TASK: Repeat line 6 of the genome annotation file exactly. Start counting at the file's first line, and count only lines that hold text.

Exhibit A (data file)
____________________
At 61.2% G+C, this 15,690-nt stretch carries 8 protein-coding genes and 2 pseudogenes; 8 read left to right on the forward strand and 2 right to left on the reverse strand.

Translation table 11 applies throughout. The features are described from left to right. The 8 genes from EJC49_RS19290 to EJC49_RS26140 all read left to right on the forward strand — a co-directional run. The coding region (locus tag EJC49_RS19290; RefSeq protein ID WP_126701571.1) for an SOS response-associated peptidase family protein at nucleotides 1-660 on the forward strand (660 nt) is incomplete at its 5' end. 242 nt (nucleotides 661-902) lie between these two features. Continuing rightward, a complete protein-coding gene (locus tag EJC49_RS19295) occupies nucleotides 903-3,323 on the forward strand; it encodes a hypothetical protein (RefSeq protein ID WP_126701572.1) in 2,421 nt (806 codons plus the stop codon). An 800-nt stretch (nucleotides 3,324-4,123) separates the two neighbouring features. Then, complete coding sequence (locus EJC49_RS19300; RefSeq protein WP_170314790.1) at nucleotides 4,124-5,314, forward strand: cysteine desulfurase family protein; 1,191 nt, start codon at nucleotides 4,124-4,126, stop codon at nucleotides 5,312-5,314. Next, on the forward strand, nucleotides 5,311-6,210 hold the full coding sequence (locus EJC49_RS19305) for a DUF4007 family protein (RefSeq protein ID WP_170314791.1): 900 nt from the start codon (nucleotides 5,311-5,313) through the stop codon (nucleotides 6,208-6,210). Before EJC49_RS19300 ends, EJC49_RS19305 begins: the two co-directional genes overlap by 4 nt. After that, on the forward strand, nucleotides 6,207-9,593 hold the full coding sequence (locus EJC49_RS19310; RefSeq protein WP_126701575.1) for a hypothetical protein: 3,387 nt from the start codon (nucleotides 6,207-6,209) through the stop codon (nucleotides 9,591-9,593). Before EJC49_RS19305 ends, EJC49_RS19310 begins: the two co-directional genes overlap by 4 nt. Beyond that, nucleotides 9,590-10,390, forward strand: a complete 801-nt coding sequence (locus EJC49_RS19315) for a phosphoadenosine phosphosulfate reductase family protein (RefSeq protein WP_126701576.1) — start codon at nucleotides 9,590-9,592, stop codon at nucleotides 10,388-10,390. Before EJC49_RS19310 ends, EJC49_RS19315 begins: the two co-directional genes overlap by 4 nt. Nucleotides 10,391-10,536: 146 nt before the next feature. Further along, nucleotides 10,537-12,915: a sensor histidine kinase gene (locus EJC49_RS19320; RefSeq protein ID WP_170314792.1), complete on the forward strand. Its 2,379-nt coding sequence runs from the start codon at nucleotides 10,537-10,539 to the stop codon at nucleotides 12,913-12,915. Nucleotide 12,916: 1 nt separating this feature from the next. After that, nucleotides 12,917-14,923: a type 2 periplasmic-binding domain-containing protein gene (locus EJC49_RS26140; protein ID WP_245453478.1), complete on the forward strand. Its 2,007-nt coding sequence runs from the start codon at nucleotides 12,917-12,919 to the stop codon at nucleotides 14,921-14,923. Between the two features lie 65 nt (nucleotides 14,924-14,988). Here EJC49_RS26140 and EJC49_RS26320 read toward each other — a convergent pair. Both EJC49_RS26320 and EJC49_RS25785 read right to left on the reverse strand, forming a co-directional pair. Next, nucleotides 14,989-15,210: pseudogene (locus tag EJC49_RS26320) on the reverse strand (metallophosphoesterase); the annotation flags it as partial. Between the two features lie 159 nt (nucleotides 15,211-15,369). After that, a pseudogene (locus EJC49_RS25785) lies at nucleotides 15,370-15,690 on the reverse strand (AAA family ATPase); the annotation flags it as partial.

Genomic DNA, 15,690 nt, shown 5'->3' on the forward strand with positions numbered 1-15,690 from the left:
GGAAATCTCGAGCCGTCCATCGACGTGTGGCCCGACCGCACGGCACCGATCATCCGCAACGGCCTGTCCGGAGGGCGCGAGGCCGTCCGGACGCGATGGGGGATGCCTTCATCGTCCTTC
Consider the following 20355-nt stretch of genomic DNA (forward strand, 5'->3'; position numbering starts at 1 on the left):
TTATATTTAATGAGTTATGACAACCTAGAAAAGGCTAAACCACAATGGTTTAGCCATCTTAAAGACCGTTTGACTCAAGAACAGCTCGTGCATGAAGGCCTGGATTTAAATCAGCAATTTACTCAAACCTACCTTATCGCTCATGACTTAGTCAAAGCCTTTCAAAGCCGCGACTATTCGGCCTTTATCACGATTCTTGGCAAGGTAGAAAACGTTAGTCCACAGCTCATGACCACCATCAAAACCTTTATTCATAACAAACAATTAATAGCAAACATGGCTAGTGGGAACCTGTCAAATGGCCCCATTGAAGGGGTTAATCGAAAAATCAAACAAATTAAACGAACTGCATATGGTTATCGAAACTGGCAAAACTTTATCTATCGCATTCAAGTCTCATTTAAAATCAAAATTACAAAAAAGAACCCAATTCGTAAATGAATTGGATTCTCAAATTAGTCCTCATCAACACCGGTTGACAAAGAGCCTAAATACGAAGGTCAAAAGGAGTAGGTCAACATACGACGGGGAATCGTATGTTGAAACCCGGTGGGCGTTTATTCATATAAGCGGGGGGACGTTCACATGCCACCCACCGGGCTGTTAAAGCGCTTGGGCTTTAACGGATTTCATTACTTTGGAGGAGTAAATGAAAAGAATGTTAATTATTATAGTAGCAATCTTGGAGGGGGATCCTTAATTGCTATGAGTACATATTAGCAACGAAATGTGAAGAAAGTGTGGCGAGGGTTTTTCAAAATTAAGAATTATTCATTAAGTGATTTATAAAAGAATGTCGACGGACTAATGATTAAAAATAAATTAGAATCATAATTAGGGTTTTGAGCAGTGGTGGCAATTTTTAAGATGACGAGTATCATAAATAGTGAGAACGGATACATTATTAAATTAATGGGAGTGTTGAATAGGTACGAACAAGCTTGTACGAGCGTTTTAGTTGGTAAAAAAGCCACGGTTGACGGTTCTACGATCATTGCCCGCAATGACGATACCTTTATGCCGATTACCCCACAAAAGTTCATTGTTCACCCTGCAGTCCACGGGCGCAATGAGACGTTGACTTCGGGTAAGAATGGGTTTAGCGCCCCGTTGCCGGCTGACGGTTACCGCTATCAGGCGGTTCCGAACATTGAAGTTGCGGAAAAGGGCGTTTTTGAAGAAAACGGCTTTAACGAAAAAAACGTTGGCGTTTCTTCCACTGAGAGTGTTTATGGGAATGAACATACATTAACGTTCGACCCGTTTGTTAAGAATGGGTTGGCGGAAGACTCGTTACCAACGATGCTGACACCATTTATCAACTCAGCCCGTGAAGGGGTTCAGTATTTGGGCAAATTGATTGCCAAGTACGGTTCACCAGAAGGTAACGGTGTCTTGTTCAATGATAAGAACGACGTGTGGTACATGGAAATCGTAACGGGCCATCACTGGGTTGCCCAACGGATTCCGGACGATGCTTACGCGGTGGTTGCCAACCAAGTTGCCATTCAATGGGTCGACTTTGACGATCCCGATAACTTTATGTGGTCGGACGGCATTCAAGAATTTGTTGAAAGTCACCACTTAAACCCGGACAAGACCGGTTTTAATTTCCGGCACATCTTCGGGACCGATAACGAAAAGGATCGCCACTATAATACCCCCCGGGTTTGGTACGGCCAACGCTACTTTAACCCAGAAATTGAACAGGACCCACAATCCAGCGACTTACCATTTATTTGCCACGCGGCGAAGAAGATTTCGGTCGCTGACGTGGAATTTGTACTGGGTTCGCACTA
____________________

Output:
TTATATTTAATGAGTTATGACAACCTAGAAAAGGCTAAACCACAATGGTTTAGCCATCTTAAAGACCGTTTGACTCAAGAACAGCTCGTGCATGAAGGCCTGGATTTAAATCAGCAATTTACTCAAACCTACCTTATCGCTCATGACTTAGTCAAAGCCTTTCAAAGCCGCGACTATTCGGCCTTTATCACGATTCTTGGCAAGGTAGAAAACGTTAGTCCACAGCTCATGACCACCATCAAAACCTTTATTCATAACAAACAATTAATAGCAAACATGGCTAGTGGGAACCTGTCAAATGGCCCCATTGAAGGGGTTAATCGAAAAATCAAACAAATTAAACGAACTGCATATGGTTATCGAAACTGGCAAAACTTTATCTATCGCATTCAAGTCTCATTTAAAATCAAAATTACAAAAAAGAACCCAATTCGTAAATGAATTGGATTCTCAAATTAGTCCTCATCAACACCGGTTGACAAAGAGCCTAAATACGAAGGTCAAAAGGAGTAGGTCAACATACGACGGGGAATCGTATGTTGAAACCCGGTGGGCGTTTATTCATATAAGCGGGGGGACGTTCACATGCCACCCACCGGGCTGTTAAAGCGCTTGGGCTTTAACGGATTTCATTACTTTGGAGGAGTAAATGAAAAGAATGTTAATTATTATAGTAGCAATCTTGGAGGGGGATCCTTAATTGCTATGAGTACATATTAGCAACGAAATGTGAAGAAAGTGTGGCGAGGGTTTTTCAAAATTAAGAATTATTCATTAAGTGATTTATAAAAGAATGTCGACGGACTAATGATTAAAAATAAATTAGAATCATAATTAGGGTTTTGAGCAGTGGTGGCAATTTTTAAGATGACGAGTATCATAAATAGTGAGAACGGATACATTATTAAATTAATGGGAGTGTTGAATAGGTACGAACAAGCTTGTACGAGCGTTTTAGTTGGTAAAAAAGCCACGGTTGACGGTTCTACGATCATTGCCCGCAATGACGATACCTTTATGCCGATTACCCCACAAAAGTTCATTGTTCACCCTGCAGTCCACGGGCGCAATGAGACGTTGACTTCGGGTAAGAATGGGTTTAGCGCCCCGTTGCCGGCTGACGGTTACCGCTATCAGGCGGTTCCGAACATTGAAGTTGCGGAAAAGGGCGTTTTTGAAGAAAACGGCTTTAACGAAAAAAACGTTGGCGTTTCTTCCACTGAGAGTGTTTATGGGAATGAACATACATTAACGTTCGACCCGTTTGTTAAGAATGGGTTGGCGGAAGACTCGTTACCAACGATGCTGACACCATTTATCAACTCAGCCCGTGAAGGGGTTCAGTATTTGGGCAAATTGATTGCCAAGTACGGTTCACCAGAAGGTAACGGTGTCTTGTTCAATGATAAGAACGACGTGTGGTACATGGAAATCGTAACGGGCCATCACTGGGTTGCCCAACGGATTCCGGACGATGCTTACGCGGTGGTTGCCAACCAAGTTGCCATTCAATGGGTCGACTTTGACGATCCCGATAACTTTATGTGGTCGGACGGCATTCAAGAATTTGTTGAAAGTCACCACTTAAACCCGGACAAGACCGGTTTTAATTTCCGGCACATCTTCGGGACCGATAACGAAAAGGATCGCCACTATAATACCCCCCGGGTTTGGTACGGCCAACGCTACTTTAACCCAGAAATTGAACAGGACCCACAATCCAGCGACTTACCATTTATTTGCCACGCGGCGAAGAAGATTTCGGTCGCTGACGTGGAATTTGTACTGGGTTCGCACTA